# How to Use CHAR(34) Formula in Excel (2 Handy Examples)

Sometimes we use double quotes to demonstrate something important or to highlight some phrase or topic. But inserting a double quote in an Excel cell is quite tricky. And to join texts that contain double quotes needs some technique. Thatâ€™s when the CHAR function, including the number 34, is needed in Excel. In this article, I will show you how to use the CHAR(34) function in Excel.

## Introduction to The CHAR Function

Summary:

The CHAR function will return a character specified by one single code number assigned from the character set for your computer.

Syntax:

The syntax of the Excel CHAR function is:

`CHAR(number)`

Argument:

Argument Required/Optional Explanation
number Required Here, a number between 1 to 255 is given as input to assign the specific character for that number.

Return:

The CHAR function will return a character specifically for the number given as an argument.

## CHAR(34) Function in Excel

As mentioned earlier this function takes numbers between 1-255 as input. After taking input, it returns a symbol or character as the output for that ASCII number. These ASCII numbers include English letters, numbers or symbols, etc. The CHAR(34) function in Excel will return a double quote () as the output after inserting it in any phrases or Excel formulas.

## How to Use CHAR(34) Formula in Excel: 2 Handy Examples

In this article, you will see two easy examples of using the CHAR(34) function (double quotes) in Excel. In the 1st example, I will directly insert double quotes between phrases in an Excel cell by using the CHAR(34) function. In the 2nd example, I will apply the CHAR(34) function with multiple formulas for the same purpose.

Here, I will use the following data set to complete my procedures. I will join the phrases from the following image and turn them into a complete sentence, while Phrase 2 will have double quotes.

### Example 1: Inserting Double Quotes by Using CHAR(34) Function

In the first example, I will simply insert double quotes between two phrases using the CHAR(34) function. Also, I will demonstrate the difference between inserting double quotes in a phrase manually and using this function.

• First of all, to make a complete sentence and add double quotes, see the following sequence in cell D5.
`="My favorite "&B5&" is "&""""&C5&""""&"."`
• To add the double quotes inside the phrase of cell C5, I have written two extra double quotes(“”) before and after C5 in the above sequence.

• Press Enter to see the result, and you will find the double quotes before and after the book name in cell C5.
• Here, applying too many double quotes will confuse the users.
• In the following steps, I will show the use of the CHAR(34) function to do the same.

• Again in cell D5, use the following formula containing the CHAR(34) function instead of the double quotes.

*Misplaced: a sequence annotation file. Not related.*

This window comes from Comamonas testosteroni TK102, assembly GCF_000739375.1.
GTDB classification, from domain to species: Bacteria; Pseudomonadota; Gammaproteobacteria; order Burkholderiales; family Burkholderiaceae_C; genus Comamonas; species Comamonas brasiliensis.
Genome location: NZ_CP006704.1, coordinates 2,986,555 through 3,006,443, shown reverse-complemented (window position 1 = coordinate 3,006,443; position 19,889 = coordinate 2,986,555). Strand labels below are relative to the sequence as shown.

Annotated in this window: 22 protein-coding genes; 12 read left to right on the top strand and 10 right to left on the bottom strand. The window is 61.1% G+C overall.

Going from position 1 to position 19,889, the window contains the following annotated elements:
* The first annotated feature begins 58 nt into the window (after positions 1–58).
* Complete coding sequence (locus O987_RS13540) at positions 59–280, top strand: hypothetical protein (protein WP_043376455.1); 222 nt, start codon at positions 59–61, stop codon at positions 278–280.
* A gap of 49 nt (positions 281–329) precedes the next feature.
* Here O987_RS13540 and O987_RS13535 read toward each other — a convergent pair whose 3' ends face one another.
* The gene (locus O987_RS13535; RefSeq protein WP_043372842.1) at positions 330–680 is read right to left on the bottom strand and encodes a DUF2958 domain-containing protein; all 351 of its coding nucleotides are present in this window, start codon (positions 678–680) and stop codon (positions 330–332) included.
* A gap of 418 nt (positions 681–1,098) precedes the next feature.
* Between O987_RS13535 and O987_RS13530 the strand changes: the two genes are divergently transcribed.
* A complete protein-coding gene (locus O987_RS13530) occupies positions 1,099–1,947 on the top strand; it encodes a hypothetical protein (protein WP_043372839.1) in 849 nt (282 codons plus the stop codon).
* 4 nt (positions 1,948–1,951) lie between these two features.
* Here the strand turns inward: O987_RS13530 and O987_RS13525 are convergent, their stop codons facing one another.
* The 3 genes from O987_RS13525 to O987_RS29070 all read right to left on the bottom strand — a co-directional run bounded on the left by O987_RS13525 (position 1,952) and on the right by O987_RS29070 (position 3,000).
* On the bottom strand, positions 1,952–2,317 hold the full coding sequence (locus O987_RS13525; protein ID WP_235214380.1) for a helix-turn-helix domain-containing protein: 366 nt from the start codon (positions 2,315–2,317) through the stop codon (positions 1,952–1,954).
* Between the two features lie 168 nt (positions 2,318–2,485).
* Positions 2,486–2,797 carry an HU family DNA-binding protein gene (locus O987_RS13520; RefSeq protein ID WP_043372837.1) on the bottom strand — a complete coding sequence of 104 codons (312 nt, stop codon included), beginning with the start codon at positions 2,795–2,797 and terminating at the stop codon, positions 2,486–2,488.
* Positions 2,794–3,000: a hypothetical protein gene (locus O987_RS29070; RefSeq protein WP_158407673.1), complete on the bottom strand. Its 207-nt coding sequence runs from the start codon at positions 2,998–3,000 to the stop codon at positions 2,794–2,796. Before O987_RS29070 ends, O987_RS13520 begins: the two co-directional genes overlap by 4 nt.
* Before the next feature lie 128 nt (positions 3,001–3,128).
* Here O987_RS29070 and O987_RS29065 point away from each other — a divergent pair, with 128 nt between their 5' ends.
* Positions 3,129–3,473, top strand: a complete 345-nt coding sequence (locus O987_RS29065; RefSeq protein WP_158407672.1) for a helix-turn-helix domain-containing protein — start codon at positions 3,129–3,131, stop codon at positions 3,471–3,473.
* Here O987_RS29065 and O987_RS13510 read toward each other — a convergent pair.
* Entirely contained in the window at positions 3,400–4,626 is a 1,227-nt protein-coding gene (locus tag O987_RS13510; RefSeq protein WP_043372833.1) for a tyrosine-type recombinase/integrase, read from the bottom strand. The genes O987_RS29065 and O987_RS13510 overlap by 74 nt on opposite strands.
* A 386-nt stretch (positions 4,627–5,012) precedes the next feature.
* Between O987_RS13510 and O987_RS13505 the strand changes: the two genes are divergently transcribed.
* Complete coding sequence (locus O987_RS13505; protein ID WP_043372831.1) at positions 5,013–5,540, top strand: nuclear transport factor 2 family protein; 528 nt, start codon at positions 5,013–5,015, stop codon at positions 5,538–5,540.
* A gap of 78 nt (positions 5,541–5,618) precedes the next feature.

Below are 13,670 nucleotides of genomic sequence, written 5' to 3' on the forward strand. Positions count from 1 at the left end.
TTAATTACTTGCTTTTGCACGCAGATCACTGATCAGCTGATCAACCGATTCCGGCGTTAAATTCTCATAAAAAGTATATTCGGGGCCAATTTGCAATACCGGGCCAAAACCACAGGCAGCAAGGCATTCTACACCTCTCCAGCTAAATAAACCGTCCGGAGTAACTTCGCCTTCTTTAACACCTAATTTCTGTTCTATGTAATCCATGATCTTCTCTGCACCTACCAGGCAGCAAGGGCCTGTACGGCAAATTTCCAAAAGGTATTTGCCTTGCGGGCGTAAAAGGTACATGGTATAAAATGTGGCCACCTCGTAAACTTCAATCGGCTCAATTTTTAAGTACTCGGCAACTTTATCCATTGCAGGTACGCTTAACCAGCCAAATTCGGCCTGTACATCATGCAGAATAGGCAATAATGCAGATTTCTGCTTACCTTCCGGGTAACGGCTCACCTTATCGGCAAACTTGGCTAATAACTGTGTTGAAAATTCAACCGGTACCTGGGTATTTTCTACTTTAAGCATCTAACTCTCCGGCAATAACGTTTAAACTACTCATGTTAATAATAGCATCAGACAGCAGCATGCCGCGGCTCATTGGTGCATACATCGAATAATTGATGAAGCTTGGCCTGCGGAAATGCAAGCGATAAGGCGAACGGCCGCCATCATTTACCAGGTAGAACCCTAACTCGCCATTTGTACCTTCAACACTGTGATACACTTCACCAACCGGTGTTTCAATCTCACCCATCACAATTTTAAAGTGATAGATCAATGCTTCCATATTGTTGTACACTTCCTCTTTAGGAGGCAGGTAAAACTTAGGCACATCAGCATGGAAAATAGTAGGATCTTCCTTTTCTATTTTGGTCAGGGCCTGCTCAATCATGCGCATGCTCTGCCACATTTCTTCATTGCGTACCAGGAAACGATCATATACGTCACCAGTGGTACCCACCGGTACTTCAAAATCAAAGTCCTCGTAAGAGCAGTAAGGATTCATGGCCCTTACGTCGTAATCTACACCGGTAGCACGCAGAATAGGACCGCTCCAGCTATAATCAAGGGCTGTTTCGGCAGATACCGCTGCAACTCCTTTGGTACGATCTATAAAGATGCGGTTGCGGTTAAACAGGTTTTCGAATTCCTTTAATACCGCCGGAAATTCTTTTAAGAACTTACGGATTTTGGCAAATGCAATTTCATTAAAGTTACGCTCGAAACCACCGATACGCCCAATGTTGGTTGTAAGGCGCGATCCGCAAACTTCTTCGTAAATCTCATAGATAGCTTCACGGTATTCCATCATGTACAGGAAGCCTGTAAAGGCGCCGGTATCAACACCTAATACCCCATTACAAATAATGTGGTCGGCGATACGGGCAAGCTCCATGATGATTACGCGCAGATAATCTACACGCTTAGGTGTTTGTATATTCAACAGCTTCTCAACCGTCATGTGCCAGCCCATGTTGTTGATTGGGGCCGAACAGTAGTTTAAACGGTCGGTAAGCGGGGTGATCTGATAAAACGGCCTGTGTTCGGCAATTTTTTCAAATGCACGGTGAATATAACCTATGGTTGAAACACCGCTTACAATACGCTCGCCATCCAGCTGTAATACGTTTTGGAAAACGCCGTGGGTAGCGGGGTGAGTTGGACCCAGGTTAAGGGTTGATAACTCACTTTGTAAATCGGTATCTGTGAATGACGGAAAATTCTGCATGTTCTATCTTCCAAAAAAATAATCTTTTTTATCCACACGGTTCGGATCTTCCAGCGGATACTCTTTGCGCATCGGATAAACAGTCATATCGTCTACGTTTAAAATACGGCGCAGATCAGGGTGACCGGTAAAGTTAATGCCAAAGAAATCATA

`="My favorite "&B8&" is "&CHAR(34)&C8&CHAR(34)&"."`

• Press Enter to see the complete sentence in cell D5.
• Use AutoFill to get all the completed sentences through this formula in the lower cells.
• Moreover, you may have to rewrite the phrases or modify the sequence of the above formula for your own use.

Read More: How to Use CHAR(10) Function in Excel

### Example 2: Applying CHAR(34) Function with Multiple Functions in Excel Formula

I will apply the CHAR(34) function in this second example inside multiple functions. For example, I will use the IF function of Excel to demonstrate this procedure. Generally, users get the return from theÂ IF function in a text format without any symbol or quote. So, I will use the CHAR(34) function to show the output from the IF function along with double quotes.

• In cell D5, use the following formula containing both IF and CHAR(34).
`=IF(C5>B5,CHAR(34)&"Profit"&CHAR(34),CHAR(34)&"Loss"&CHAR(34))`
• Look at the above formula, you can notice that I have added the CHAR(34) function before and after the outputs.
• It will return the specific output with double quotes.

• Press Enter to see the output with double quotes around it.
• Then, use Fill Handle to get the desired output for the lower cells as well.

Read More: How to Use CHAR(32) Formula in Excel

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Md. Araf Bin Jayed

I am Araf. I have completed my B.Sc in Industrial and Production Engineering from Ahsanullah University of Science and Technology. Currently I am working as an Excel & VBA Content Developer in Softeko. With proper guideline and aid of Softeko I want to be a flexible data analyst. With my acquired knowledge and hard work, I want to contribute to the overall growth of this organization.

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